Where you can find Neptune in the night sky

Neptune, the outermost planet in our Solar System, is far too faint to be seen with the unaided eye. However, you can find Neptune in the night sky with binoculars providing you know where to look, providing you have clear, dark skies.

A wide-angle view shows the track of Neptune from late 2020 through 2021

Ice giant Neptune currently (2020-2021) lies in the constellation of Aquarius, shining at around magnitude 7.8. It will remain in this same general area of the sky for the next few years because it takes 164 years to make a single trip around the Sun.

It becomes visible in the evening sky in the summer months and is currently best seen in the autumn (fall) and winter months. Those observing in the pre-dawn hours will be able to see Neptune with binoculars from the spring.

Our first chart shows a wide-angle view of this general area of sky, with a streak marking the track of Neptune over time. The second chart zooms in to show the planet’s track in Aquarius more clearly.

The map shows a detailed track of Neptune from November 1, 2020, to March 31, 2021. Dates are shown in the format month-day. Use this chart with the wide-angle chart above in order to locate Neptune.
The map shows a detailed track of Neptune from May 1, 2021, to January 26, 2022. Dates are shown in the format month-day. Use this chart with the wide-angle chart above in order to locate Neptune.

Aquarius lies south of the celestial equator, so Neptune will be higher in the sky and so easier to spot for observers in the southern hemisphere. If you are a southern observer, remember that these charts have north at the top, and will need to be inverted to match your own view of the stars.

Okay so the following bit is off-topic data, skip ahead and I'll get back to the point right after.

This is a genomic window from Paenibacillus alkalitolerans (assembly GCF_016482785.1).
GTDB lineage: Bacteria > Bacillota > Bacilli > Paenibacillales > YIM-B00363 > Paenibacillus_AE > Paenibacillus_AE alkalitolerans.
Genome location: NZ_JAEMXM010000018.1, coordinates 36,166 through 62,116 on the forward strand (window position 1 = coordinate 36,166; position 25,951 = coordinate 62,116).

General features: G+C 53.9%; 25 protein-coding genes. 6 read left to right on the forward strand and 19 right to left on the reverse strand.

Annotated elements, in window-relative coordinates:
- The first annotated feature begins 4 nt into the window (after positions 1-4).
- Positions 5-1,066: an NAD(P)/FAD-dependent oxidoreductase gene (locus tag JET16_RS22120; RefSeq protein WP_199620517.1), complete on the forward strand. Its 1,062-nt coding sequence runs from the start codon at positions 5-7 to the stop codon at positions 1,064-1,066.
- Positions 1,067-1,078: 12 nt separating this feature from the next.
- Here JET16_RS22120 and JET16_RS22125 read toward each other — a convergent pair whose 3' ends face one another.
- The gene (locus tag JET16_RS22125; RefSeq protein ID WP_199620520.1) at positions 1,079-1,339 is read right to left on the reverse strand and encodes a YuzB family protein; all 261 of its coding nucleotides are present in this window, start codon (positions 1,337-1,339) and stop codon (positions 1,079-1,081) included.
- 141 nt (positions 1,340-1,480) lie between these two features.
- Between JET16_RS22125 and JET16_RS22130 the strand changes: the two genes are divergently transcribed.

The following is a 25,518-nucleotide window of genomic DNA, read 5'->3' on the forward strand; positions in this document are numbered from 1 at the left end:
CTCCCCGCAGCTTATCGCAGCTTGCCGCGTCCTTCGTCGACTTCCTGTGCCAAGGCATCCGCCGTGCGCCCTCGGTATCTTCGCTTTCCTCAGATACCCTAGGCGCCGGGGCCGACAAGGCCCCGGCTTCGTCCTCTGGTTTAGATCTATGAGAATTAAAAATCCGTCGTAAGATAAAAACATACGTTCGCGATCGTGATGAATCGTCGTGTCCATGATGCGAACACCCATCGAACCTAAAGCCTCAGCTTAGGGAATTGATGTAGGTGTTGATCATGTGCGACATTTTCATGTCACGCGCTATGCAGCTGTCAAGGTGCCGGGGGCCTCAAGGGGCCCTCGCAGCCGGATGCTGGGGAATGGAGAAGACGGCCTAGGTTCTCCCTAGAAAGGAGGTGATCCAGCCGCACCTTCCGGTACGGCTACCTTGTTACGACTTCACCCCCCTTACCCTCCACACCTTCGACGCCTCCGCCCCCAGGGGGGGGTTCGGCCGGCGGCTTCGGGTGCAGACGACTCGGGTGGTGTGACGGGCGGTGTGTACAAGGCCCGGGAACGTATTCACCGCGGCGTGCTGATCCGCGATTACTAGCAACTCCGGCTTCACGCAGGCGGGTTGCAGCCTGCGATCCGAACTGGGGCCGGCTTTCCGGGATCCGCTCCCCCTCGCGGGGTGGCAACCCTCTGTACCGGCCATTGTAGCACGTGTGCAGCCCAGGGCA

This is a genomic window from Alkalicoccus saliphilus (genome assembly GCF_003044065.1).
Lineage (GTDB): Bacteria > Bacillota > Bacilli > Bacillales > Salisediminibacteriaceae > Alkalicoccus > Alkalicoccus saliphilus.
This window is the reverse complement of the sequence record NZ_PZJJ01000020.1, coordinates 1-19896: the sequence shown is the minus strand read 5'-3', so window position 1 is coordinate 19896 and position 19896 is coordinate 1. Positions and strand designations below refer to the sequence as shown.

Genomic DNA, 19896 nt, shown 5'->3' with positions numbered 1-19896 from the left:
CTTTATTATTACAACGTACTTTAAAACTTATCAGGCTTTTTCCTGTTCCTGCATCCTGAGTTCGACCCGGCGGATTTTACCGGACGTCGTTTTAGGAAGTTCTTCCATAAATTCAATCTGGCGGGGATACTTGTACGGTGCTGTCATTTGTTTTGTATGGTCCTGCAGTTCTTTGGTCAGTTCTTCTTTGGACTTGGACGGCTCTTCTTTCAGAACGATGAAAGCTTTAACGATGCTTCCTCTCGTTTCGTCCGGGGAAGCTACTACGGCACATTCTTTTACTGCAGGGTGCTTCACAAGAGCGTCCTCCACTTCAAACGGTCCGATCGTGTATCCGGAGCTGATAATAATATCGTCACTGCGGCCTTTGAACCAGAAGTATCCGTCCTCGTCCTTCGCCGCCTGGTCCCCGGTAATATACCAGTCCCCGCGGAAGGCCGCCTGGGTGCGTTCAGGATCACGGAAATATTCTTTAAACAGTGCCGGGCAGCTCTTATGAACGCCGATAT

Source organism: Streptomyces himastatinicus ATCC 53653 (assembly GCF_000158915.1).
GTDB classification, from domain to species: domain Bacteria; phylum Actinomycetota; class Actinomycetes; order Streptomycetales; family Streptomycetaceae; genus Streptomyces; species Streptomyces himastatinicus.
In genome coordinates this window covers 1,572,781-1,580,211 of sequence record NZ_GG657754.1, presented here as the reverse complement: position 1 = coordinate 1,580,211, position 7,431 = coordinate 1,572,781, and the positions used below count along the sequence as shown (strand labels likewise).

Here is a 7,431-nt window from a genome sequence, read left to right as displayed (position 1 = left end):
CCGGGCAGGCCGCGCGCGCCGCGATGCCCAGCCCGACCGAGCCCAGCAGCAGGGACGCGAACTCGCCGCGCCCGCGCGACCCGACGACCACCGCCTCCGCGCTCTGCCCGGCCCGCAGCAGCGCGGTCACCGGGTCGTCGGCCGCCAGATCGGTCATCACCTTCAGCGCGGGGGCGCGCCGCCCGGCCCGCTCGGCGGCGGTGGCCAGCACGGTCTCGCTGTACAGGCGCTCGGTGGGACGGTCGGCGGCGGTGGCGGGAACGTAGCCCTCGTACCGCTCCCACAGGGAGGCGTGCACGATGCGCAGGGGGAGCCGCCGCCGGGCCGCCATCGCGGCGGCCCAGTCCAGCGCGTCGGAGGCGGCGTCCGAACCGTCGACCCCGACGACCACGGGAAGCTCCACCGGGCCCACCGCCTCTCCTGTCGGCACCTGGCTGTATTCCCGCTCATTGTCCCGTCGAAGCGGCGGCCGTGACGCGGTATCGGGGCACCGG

What can I see of Neptune?

Because Neptune lies nearly 5 billion miles from us, it shows only a tiny disk, half the diameter of that displayed by Uranus. You will see the planet as nothing more than a speck of light with binoculars.

You will need a telescope with a primary lens or mirror at least 100mm, or 4 inches, in diameter to see a hint of its disk, which is just over 2 arcseconds wide. A telescope twice that size will make things easier. Don’t expect to see any detail with a small or standard telescope. But you should be able to note Neptune’s bluish tinge.

A cropped image, taken in September 2018 with a Fujifilm X-M1 camera and old Olympus Zuiko 135mm lens, shows Neptune, which has been ringed for clarity. Image credit: Paul Sutherland/Skymania

You can also enjoy watching, over the weeks and months, how the planet gradually moves against the starry background. If you do this regularly, you will note how Neptune like the other outer planets, changes direction for a time every year. This so-called retrograde motion is due to the Earth overtaking Neptune as we make our own orbital journey around the Sun.

Related: Where to find Uranus in the night sky


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